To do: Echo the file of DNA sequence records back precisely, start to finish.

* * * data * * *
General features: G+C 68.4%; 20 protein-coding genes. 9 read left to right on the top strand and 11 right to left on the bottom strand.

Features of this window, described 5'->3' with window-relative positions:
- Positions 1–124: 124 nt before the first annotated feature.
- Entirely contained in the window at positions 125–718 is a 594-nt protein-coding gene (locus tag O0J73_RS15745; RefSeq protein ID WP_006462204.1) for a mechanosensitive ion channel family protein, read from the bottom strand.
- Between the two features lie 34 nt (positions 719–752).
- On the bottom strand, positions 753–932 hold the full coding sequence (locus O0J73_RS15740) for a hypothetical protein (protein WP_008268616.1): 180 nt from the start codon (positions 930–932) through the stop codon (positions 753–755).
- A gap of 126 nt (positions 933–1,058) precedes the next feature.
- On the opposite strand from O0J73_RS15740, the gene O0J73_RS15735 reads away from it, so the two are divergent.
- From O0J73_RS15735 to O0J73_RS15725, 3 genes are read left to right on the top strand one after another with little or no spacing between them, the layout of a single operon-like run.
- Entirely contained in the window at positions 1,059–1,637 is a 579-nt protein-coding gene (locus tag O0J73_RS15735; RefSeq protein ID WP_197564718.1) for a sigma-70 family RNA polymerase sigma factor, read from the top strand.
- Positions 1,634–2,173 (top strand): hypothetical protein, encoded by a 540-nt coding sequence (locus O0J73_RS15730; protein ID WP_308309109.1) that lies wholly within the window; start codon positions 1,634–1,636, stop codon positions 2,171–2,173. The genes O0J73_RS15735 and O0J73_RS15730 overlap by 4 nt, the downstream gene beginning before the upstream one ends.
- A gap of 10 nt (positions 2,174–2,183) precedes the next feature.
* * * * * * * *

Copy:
General features: G+C 68.4%; 20 protein-coding genes. 9 read left to right on the top strand and 11 right to left on the bottom strand.

Features of this window, described 5'->3' with window-relative positions:
- Positions 1–124: 124 nt before the first annotated feature.
- Entirely contained in the window at positions 125–718 is a 594-nt protein-coding gene (locus tag O0J73_RS15745; RefSeq protein ID WP_006462204.1) for a mechanosensitive ion channel family protein, read from the bottom strand.
- Between the two features lie 34 nt (positions 719–752).
- On the bottom strand, positions 753–932 hold the full coding sequence (locus O0J73_RS15740) for a hypothetical protein (protein WP_008268616.1): 180 nt from the start codon (positions 930–932) through the stop codon (positions 753–755).
- A gap of 126 nt (positions 933–1,058) precedes the next feature.
- On the opposite strand from O0J73_RS15740, the gene O0J73_RS15735 reads away from it, so the two are divergent.
- From O0J73_RS15735 to O0J73_RS15725, 3 genes are read left to right on the top strand one after another with little or no spacing between them, the layout of a single operon-like run.
- Entirely contained in the window at positions 1,059–1,637 is a 579-nt protein-coding gene (locus tag O0J73_RS15735; RefSeq protein ID WP_197564718.1) for a sigma-70 family RNA polymerase sigma factor, read from the top strand.
- Positions 1,634–2,173 (top strand): hypothetical protein, encoded by a 540-nt coding sequence (locus O0J73_RS15730; protein ID WP_308309109.1) that lies wholly within the window; start codon positions 1,634–1,636, stop codon positions 2,171–2,173. The genes O0J73_RS15735 and O0J73_RS15730 overlap by 4 nt, the downstream gene beginning before the upstream one ends.
- A gap of 10 nt (positions 2,174–2,183) precedes the next feature.